Home Blog Dapchi kidnap: Another national embarrassment by Tribune

Dapchi kidnap: Another national embarrassment by Tribune


Tribune newspaper captured my thoughts in this editorial on the Dapchi girls abduction. Read on…

The nation was once again in the throes of anger and desperation following the abduction of students of Government Girls Science and Technical College, Dapchi, Yobe State, by Boko Haram. The incident came four years after the same terror group invaded a female school in Chibok, Borno State, taking into captivity, more than 200 girls. Up till now, more than 100 of those hapless girls remain in captivity, despite the repeated promises by the government that it would secure their release after a tripartite negotiated freedom for a number of their colleagues last year. Although the terrorists have sustained their sporadic attacks on mostly soft targets over time, the Monday onslaught on Dapchi College is most frightening, and virtually all the concerned authorities are enmeshed in panicky measures and cacophonies.  None has been able to provide concrete clues on the circumstances surrounding the abduction, particularly the actual number of the “unaccounted for girls.”

At the initial stage, the authorities declared that none of the girls was missing, only for the military and the state government to later claim that the Army had rescued 50 students. The state governor, Ibrahim Gaidam, promptly recanted and issued an apology, claiming that he was misled by a false intelligence report from a security agency involved in the war against insurgency. Sadly, almost a week after the tragedy, the actual number of students abducted or rescued remains speculative. Governments at state and federal levels and the military authorities are mired in claims and counter-claims. While President Muhammadu Buhari’s apology following the national embarrassment is a welcome development, the way the whole crisis has been handled is most nauseating, inconsiderate and discourteous. The government’s conduct following the calamity is shameful and degrading. It raises disturbing questions about its capacity and readiness to guarantee the safety of life and property across the country.

In particular, the government’s conduct has fuelled public anger and made the parents and guardians of the abducted girls to question its capacity to manage crisis. It is totally unreasonable and callous for the government to preoccupy itself with fairy tales, claiming that some of the girls yet to be accounted for might be hibernating in the villages to which they fled after the onslaught on their college, instead of making serious efforts to track their whereabouts.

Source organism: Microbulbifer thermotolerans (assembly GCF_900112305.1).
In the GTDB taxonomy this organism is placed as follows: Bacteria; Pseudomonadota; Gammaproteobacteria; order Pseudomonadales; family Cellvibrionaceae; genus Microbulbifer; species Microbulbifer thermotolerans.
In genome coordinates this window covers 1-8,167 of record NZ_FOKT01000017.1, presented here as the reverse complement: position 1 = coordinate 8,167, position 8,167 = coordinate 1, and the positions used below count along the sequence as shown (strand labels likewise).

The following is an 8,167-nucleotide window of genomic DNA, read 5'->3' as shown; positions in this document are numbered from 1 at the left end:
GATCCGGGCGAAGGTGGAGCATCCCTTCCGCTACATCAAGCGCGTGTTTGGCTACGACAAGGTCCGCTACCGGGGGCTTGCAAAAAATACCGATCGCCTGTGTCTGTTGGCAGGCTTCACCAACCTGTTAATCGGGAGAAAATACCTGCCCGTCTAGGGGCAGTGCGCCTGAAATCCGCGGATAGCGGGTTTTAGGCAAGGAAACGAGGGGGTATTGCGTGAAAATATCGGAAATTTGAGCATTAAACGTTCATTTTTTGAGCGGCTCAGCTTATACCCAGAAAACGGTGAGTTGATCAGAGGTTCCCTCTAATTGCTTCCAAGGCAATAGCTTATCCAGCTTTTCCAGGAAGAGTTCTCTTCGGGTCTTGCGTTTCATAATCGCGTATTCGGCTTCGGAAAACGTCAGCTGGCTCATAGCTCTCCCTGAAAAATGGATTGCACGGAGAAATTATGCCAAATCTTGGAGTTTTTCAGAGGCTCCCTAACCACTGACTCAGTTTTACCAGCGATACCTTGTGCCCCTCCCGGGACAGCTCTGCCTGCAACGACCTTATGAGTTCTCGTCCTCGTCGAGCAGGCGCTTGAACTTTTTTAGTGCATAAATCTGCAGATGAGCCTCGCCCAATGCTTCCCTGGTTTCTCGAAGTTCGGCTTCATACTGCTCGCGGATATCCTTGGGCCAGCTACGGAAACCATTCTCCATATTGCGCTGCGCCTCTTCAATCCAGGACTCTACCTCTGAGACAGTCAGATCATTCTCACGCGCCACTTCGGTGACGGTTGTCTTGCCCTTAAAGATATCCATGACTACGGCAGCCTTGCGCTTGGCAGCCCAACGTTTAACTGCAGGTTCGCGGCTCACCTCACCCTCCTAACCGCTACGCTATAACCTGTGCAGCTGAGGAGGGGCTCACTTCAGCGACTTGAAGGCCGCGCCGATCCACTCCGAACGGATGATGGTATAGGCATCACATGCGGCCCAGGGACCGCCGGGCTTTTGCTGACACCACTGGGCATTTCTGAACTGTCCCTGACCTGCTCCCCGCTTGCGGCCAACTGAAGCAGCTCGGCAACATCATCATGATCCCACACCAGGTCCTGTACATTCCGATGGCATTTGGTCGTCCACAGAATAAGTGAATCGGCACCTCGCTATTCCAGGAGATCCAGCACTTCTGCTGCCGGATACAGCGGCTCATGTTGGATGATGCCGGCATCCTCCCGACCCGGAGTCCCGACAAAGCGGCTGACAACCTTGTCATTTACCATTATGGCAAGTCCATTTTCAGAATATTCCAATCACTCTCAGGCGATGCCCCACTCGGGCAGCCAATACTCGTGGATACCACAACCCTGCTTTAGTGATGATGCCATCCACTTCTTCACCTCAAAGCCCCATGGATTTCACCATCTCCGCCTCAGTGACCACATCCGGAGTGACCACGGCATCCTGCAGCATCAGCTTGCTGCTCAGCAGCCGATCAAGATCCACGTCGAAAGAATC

We believe that the Dapchi abduction is not just another national calamity and embarrassment but an avoidable tragedy. If the various authorities had done the needful more diligently and faithfully, the back and forth between the state government and the military over security lapses before the incident and the rescue operation would have been entirely unnecessary. At this stage, it is important to caution that the Dapchi abduction should not be allowed to degenerate in the manner that the Chibok Girls saga did. Enough of buck-passing among the concerned authorities; the girls must be rescued without further delay. The somberness on the part of the Presidency must translate into quick re-uniting of the students with their families.

Lastly, the whole episode should be investigated   and  whoever is found culpable should be sanctioned appropriately to show the place of discipline, professionalism and decorum in public service. Those who shirked their responsibility to protect life and property must not be allowed to go scot-free.

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